Compare any two graphics cards:
Radeon HD 6950 vs Radeon HD 7970
IntroThe Radeon HD 6950 features clock speeds of 800 MHz on the GPU, and 1250 MHz on the 1024 MB of GDDR5 RAM. It features 1408 SPUs as well as 88 Texture Address Units and 32 Rasterization Operator Units.
Compare those specifications to the Radeon HD 7970, which makes use of a 28 nm design. AMD has clocked the core frequency at 925 MHz. The GDDR5 memory is set to run at a frequency of 1375 MHz on this specific card. It features 2048 SPUs along with 128 Texture Address Units and 32 Rasterization Operator Units.
(No game benchmarks for this combination yet.)
Power Usage and Theoretical Benchmarks
Power Consumption (Max TDP)
Performance-wise, the Radeon HD 7970 should in theory be quite a bit superior to the Radeon HD 6950 in general. (explain)
Texel RateThe Radeon HD 7970 is quite a bit (about 68%) more effective at AF than the Radeon HD 6950. (explain)
Pixel RateThe Radeon HD 7970 should be a bit (about 16%) more effective at FSAA than the Radeon HD 6950, and able to handle higher screen resolutions without slowing down too much. (explain)
Please note that the above 'benchmarks' are all just theoretical - the results were calculated based on the card's specifications, and real-world performance may (and probably will) vary at least a bit.
Please note that the price comparisons are based on search keywords - sometimes it might show cards with very similar names that are not exactly the same as the one chosen in the comparison. We do try to filter out the wrong results as best we can, though.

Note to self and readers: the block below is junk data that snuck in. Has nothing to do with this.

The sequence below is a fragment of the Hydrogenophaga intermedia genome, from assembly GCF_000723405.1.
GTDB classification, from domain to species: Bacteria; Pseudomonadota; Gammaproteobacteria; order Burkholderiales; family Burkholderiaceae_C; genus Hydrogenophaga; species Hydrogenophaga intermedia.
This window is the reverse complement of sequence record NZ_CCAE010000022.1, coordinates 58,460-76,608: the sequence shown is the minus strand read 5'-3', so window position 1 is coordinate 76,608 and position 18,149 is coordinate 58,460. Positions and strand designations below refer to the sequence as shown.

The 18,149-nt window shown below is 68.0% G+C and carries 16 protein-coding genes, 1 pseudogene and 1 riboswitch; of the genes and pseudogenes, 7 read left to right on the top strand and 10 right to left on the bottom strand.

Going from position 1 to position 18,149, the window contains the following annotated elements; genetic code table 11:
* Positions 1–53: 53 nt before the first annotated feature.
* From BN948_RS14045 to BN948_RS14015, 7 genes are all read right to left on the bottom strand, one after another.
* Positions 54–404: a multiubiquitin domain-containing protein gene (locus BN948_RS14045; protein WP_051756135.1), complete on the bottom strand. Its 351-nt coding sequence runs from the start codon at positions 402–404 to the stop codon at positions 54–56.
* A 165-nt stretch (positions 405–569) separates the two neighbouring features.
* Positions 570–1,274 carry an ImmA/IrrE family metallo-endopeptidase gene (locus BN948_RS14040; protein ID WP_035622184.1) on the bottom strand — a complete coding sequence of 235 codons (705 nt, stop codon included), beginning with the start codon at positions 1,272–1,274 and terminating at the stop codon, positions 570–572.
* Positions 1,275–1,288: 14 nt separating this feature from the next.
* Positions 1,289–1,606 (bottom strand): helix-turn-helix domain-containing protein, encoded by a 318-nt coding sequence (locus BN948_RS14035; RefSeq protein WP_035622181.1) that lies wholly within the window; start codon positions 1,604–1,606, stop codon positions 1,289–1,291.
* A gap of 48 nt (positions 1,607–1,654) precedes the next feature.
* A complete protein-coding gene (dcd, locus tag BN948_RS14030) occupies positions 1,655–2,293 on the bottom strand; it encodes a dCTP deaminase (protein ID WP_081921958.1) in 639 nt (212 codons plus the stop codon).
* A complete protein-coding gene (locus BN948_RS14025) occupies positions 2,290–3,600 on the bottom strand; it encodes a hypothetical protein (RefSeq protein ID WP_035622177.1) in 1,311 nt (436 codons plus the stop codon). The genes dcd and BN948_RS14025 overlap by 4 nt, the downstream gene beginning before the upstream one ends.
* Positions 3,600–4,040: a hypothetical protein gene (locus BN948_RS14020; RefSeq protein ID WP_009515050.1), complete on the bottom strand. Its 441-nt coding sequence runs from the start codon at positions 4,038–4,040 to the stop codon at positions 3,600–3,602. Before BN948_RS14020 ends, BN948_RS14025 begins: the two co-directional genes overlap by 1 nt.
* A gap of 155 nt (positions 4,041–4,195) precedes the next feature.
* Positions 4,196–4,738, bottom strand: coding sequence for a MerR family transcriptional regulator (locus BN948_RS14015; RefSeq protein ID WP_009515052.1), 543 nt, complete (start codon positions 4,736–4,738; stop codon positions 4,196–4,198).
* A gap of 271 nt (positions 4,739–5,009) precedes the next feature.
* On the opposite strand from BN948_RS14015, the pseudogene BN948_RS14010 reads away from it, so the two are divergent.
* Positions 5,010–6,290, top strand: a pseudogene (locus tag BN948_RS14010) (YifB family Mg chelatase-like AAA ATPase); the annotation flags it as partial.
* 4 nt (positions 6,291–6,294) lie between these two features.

Memory Bandwidth: Memory bandwidth is the largest amount of data (measured in MB per second) that can be transferred past the external memory interface in a second. It's calculated by multiplying the bus width by the speed of its memory. In the case of DDR type memory, the result should be multiplied by 2 again. If DDR5, multiply by ANOTHER 2x. The higher the bandwidth is, the better the card will be in general. It especially helps with AA, High Dynamic Range and higher screen resolutions.
Texel Rate: Texel rate is the maximum amount of texture map elements (texels) that are applied per second. This number is calculated by multiplying the total amount of texture units of the card by the core speed of the chip. The higher this number, the better the graphics card will be at handling texture filtering (anisotropic filtering - AF). It is measured in millions of texels applied in a second.
Pixel Rate: Pixel rate is the most pixels the graphics card can possibly write to its local memory in a second - measured in millions of pixels per second. The number is worked out by multiplying the amount of colour ROPs by the the card's clock speed. ROPs (Raster Operations Pipelines - also called Render Output Units) are responsible for outputting the pixels (image) to the screen. The actual pixel output rate is also dependant on quite a few other factors, especially the memory bandwidth of the card - the lower the memory bandwidth is, the lower the ability to reach the max fill rate.